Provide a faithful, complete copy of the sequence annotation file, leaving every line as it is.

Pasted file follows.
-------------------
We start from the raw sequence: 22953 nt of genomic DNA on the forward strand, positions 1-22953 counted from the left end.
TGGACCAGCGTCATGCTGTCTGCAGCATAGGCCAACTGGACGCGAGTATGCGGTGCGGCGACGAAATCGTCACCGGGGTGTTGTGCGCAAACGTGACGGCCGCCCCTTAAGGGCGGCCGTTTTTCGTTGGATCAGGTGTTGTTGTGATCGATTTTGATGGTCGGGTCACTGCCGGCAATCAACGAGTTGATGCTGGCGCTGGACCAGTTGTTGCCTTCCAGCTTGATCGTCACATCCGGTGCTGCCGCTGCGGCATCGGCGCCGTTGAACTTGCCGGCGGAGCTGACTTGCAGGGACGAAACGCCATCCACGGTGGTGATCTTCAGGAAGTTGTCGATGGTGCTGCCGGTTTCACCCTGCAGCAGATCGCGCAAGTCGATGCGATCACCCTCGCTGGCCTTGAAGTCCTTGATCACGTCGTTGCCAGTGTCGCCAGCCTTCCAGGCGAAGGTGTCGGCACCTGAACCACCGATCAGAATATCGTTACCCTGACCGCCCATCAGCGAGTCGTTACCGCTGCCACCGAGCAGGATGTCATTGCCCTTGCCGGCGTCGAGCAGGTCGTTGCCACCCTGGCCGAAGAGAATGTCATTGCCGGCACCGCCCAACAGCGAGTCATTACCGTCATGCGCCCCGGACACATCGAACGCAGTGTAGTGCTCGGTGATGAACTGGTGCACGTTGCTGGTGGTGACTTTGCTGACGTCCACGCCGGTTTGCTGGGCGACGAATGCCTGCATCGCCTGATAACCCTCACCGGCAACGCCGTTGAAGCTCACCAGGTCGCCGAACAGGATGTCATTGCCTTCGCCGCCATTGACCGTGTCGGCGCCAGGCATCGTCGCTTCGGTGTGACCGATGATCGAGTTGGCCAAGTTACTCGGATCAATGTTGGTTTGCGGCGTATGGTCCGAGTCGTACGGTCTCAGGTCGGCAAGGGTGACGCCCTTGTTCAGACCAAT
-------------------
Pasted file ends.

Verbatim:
We start from the raw sequence: 22953 nt of genomic DNA on the forward strand, positions 1-22953 counted from the left end.
TGGACCAGCGTCATGCTGTCTGCAGCATAGGCCAACTGGACGCGAGTATGCGGTGCGGCGACGAAATCGTCACCGGGGTGTTGTGCGCAAACGTGACGGCCGCCCCTTAAGGGCGGCCGTTTTTCGTTGGATCAGGTGTTGTTGTGATCGATTTTGATGGTCGGGTCACTGCCGGCAATCAACGAGTTGATGCTGGCGCTGGACCAGTTGTTGCCTTCCAGCTTGATCGTCACATCCGGTGCTGCCGCTGCGGCATCGGCGCCGTTGAACTTGCCGGCGGAGCTGACTTGCAGGGACGAAACGCCATCCACGGTGGTGATCTTCAGGAAGTTGTCGATGGTGCTGCCGGTTTCACCCTGCAGCAGATCGCGCAAGTCGATGCGATCACCCTCGCTGGCCTTGAAGTCCTTGATCACGTCGTTGCCAGTGTCGCCAGCCTTCCAGGCGAAGGTGTCGGCACCTGAACCACCGATCAGAATATCGTTACCCTGACCGCCCATCAGCGAGTCGTTACCGCTGCCACCGAGCAGGATGTCATTGCCCTTGCCGGCGTCGAGCAGGTCGTTGCCACCCTGGCCGAAGAGAATGTCATTGCCGGCACCGCCCAACAGCGAGTCATTACCGTCATGCGCCCCGGACACATCGAACGCAGTGTAGTGCTCGGTGATGAACTGGTGCACGTTGCTGGTGGTGACTTTGCTGACGTCCACGCCGGTTTGCTGGGCGACGAATGCCTGCATCGCCTGATAACCCTCACCGGCAACGCCGTTGAAGCTCACCAGGTCGCCGAACAGGATGTCATTGCCTTCGCCGCCATTGACCGTGTCGGCGCCAGGCATCGTCGCTTCGGTGTGACCGATGATCGAGTTGGCCAAGTTACTCGGATCAATGTTGGTTTGCGGCGTATGGTCCGAGTCGTACGGTCTCAGGTCGGCAAGGGTGACGCCCTTGTTCAGACCAAT